Cardiometabolic Risk in Impaired Fasting Glucose and Impaired Glucose Tolerance

The Atherosclerosis Risk in Communities Study

  1. James S. Pankow, PHD1,
  2. David K. Kwan, MPH1,
  3. Bruce B. Duncan, MD, PHD23,
  4. Maria I. Schmidt, MD, PHD23,
  5. David J. Couper, PHD4,
  6. Sherita Golden, MD5 and
  7. Christie M. Ballantyne, MD6
  1. 1Division of Epidemiology and Community Health, University of Minnesota, Minneapolis, Minnesota
  2. 2Graduate Studies Program in Epidemiology, School of Medicine, Federal University of Rio Grande do Sul, Porto Alegre, Brazil
  3. 3Department of Epidemiology, University of North Carolina, Chapel Hill, North Carolina
  4. 4Department of Biostatistics, University of North Carolina, Chapel Hill, North Carolina
  5. 5Departments of Medicine and Epidemiology, Johns Hopkins University, Baltimore, Maryland
  6. 6Department of Medicine, Baylor College of Medicine, Houston, Texas
  1. Address correspondence and reprint requests to James S. Pankow, Division of EpidemiologyCommunity Health, University of Minnesota, 1300 South Second St., Suite 300, Minneapolis, MN 55454. E-mail: pankow{at}epi.umn.edu

Abstract

OBJECTIVE—We compared and contrasted cardiovascular disease (CVD) risk factors, subclinical manifestations of CVD, incident coronary heart disease (CHD), and all-cause mortality by categories of impaired glucose regulation in nondiabetic individuals.

RESEARCH DESIGN AND METHODS—The study included 6,888 participants aged 52–75 years who had no history of diabetes or CVD. All-cause mortality and incident CHD were ascertained over a median of 6.3 years of follow-up.

RESULTS—Agreement between fasting and postchallenge glucose impairment was poor: 3,048 subjects (44%) had neither impaired fasting glucose (IFG) nor impaired glucose tolerance (IGT), 1,690 (25%) had isolated IFG, 1,000 (14%) had isolated IGT, and 1,149 (17%) had both IFG and IGT. After adjustment for age, sex, race, and center, subjects with isolated IFG were more likely to smoke, consume alcohol, and had higher mean BMI, waist circumference, LDL cholesterol, and fasting insulin and lower HDL cholesterol than those with isolated IGT, while subjects with isolated IGT had higher mean triglycerides, systolic blood pressure, and white cell counts. Measures of subclinical CVD and rates of all-cause mortality and incident CHD were similar in isolated IFG and isolated IGT.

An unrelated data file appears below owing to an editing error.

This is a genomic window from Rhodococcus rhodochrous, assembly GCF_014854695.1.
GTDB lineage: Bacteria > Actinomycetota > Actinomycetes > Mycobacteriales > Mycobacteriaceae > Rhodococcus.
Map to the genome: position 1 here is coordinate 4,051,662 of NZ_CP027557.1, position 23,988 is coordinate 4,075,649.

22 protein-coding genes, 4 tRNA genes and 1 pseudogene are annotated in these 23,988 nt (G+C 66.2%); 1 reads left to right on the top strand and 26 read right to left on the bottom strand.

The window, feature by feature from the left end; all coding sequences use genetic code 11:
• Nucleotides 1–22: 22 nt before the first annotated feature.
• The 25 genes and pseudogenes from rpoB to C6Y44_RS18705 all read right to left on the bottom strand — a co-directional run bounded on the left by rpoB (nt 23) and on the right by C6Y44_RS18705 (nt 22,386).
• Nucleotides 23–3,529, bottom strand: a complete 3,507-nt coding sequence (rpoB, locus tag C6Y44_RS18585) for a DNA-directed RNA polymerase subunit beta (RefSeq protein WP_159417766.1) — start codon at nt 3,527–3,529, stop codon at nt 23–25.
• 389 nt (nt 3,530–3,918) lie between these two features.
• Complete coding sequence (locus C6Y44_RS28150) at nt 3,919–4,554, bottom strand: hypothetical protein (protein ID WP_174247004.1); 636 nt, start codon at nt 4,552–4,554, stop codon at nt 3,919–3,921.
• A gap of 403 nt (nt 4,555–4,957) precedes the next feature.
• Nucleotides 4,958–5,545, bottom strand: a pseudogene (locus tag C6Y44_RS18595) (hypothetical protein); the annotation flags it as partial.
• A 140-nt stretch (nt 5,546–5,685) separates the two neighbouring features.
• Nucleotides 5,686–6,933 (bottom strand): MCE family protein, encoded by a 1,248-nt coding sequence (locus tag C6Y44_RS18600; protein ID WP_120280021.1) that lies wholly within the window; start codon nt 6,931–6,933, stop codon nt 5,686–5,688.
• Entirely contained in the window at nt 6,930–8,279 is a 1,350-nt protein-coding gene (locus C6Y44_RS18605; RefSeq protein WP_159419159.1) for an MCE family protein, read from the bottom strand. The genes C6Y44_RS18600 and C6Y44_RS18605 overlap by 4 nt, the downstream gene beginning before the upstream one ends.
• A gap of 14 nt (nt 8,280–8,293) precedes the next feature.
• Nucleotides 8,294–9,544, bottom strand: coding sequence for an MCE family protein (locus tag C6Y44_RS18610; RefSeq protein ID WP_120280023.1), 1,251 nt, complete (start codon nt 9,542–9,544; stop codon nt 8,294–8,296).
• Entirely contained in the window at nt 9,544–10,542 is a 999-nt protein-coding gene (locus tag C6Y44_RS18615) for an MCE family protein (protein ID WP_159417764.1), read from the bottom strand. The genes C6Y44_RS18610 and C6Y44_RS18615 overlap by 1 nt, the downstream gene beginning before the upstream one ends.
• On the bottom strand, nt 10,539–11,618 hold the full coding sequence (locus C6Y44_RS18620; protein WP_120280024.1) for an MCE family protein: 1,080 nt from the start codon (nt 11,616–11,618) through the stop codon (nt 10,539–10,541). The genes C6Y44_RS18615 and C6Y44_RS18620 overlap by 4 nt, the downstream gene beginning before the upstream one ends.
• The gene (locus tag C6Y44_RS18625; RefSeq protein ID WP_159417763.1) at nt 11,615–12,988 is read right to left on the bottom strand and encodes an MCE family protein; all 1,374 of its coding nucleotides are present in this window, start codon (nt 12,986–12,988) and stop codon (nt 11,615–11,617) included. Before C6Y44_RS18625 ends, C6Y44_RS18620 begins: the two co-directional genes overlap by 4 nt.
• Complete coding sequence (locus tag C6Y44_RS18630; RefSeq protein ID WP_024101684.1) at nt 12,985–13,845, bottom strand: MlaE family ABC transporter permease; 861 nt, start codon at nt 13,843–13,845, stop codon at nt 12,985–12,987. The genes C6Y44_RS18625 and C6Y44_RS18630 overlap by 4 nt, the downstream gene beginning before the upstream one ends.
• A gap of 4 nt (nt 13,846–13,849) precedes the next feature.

CONCLUSIONS—Neither isolated IFG nor isolated IGT was associated with a more adverse CVD risk profile.

Footnotes

  • A table elsewhere in this issue shows conventional and Système International (SI) units and conversion factors for many substances.

    The costs of publication of this article were defrayed in part by the payment of page charges. This article must therefore be hereby marked “advertisement” in accordance with 18 U.S.C Section 1734 solely to indicate this fact.

    • Accepted October 23, 2006.
    • Received July 11, 2006.
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